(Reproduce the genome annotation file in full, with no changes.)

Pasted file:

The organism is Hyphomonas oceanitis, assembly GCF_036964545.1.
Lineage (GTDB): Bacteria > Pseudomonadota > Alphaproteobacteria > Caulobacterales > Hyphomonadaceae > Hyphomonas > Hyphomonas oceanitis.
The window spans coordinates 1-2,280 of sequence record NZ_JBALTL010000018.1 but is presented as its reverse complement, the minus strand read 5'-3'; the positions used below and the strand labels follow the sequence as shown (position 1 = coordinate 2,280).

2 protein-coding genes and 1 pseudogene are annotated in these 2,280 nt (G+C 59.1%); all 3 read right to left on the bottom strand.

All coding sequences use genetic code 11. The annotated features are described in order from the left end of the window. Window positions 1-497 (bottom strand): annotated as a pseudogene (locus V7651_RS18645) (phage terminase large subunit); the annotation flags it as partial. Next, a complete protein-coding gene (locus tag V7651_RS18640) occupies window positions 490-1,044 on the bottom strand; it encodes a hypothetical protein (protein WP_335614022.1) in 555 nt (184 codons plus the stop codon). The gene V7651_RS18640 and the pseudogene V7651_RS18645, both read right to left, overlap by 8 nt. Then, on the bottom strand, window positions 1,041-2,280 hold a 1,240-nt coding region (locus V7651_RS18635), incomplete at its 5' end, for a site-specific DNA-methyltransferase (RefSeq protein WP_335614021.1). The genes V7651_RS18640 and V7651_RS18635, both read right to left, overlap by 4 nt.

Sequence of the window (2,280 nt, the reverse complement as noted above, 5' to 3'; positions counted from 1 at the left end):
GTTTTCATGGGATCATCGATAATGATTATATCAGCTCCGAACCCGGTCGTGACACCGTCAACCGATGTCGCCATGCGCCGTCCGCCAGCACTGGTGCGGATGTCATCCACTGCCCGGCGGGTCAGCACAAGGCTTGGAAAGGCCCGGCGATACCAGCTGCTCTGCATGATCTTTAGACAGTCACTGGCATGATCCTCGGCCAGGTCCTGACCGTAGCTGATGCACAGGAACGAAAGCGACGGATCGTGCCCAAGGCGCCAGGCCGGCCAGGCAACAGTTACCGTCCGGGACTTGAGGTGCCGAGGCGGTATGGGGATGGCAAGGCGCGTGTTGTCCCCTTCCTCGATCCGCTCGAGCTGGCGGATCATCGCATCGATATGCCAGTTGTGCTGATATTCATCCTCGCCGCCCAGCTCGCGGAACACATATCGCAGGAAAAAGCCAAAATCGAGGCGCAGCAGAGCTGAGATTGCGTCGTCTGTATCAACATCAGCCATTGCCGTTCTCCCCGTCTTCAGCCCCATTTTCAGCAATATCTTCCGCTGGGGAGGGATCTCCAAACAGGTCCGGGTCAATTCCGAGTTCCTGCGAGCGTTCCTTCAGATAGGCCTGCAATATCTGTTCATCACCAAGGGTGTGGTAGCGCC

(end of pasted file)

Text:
The organism is Hyphomonas oceanitis, assembly GCF_036964545.1.
Lineage (GTDB): Bacteria > Pseudomonadota > Alphaproteobacteria > Caulobacterales > Hyphomonadaceae > Hyphomonas > Hyphomonas oceanitis.
The window spans coordinates 1-2,280 of sequence record NZ_JBALTL010000018.1 but is presented as its reverse complement, the minus strand read 5'-3'; the positions used below and the strand labels follow the sequence as shown (position 1 = coordinate 2,280).

2 protein-coding genes and 1 pseudogene are annotated in these 2,280 nt (G+C 59.1%); all 3 read right to left on the bottom strand.

All coding sequences use genetic code 11. The annotated features are described in order from the left end of the window. Window positions 1-497 (bottom strand): annotated as a pseudogene (locus V7651_RS18645) (phage terminase large subunit); the annotation flags it as partial. Next, a complete protein-coding gene (locus tag V7651_RS18640) occupies window positions 490-1,044 on the bottom strand; it encodes a hypothetical protein (protein WP_335614022.1) in 555 nt (184 codons plus the stop codon). The gene V7651_RS18640 and the pseudogene V7651_RS18645, both read right to left, overlap by 8 nt. Then, on the bottom strand, window positions 1,041-2,280 hold a 1,240-nt coding region (locus V7651_RS18635), incomplete at its 5' end, for a site-specific DNA-methyltransferase (RefSeq protein WP_335614021.1). The genes V7651_RS18640 and V7651_RS18635, both read right to left, overlap by 4 nt.

Sequence of the window (2,280 nt, the reverse complement as noted above, 5' to 3'; positions counted from 1 at the left end):
GTTTTCATGGGATCATCGATAATGATTATATCAGCTCCGAACCCGGTCGTGACACCGTCAACCGATGTCGCCATGCGCCGTCCGCCAGCACTGGTGCGGATGTCATCCACTGCCCGGCGGGTCAGCACAAGGCTTGGAAAGGCCCGGCGATACCAGCTGCTCTGCATGATCTTTAGACAGTCACTGGCATGATCCTCGGCCAGGTCCTGACCGTAGCTGATGCACAGGAACGAAAGCGACGGATCGTGCCCAAGGCGCCAGGCCGGCCAGGCAACAGTTACCGTCCGGGACTTGAGGTGCCGAGGCGGTATGGGGATGGCAAGGCGCGTGTTGTCCCCTTCCTCGATCCGCTCGAGCTGGCGGATCATCGCATCGATATGCCAGTTGTGCTGATATTCATCCTCGCCGCCCAGCTCGCGGAACACATATCGCAGGAAAAAGCCAAAATCGAGGCGCAGCAGAGCTGAGATTGCGTCGTCTGTATCAACATCAGCCATTGCCGTTCTCCCCGTCTTCAGCCCCATTTTCAGCAATATCTTCCGCTGGGGAGGGATCTCCAAACAGGTCCGGGTCAATTCCGAGTTCCTGCGAGCGTTCCTTCAGATAGGCCTGCAATATCTGTTCATCACCAAGGGTGTGGTAGCGCC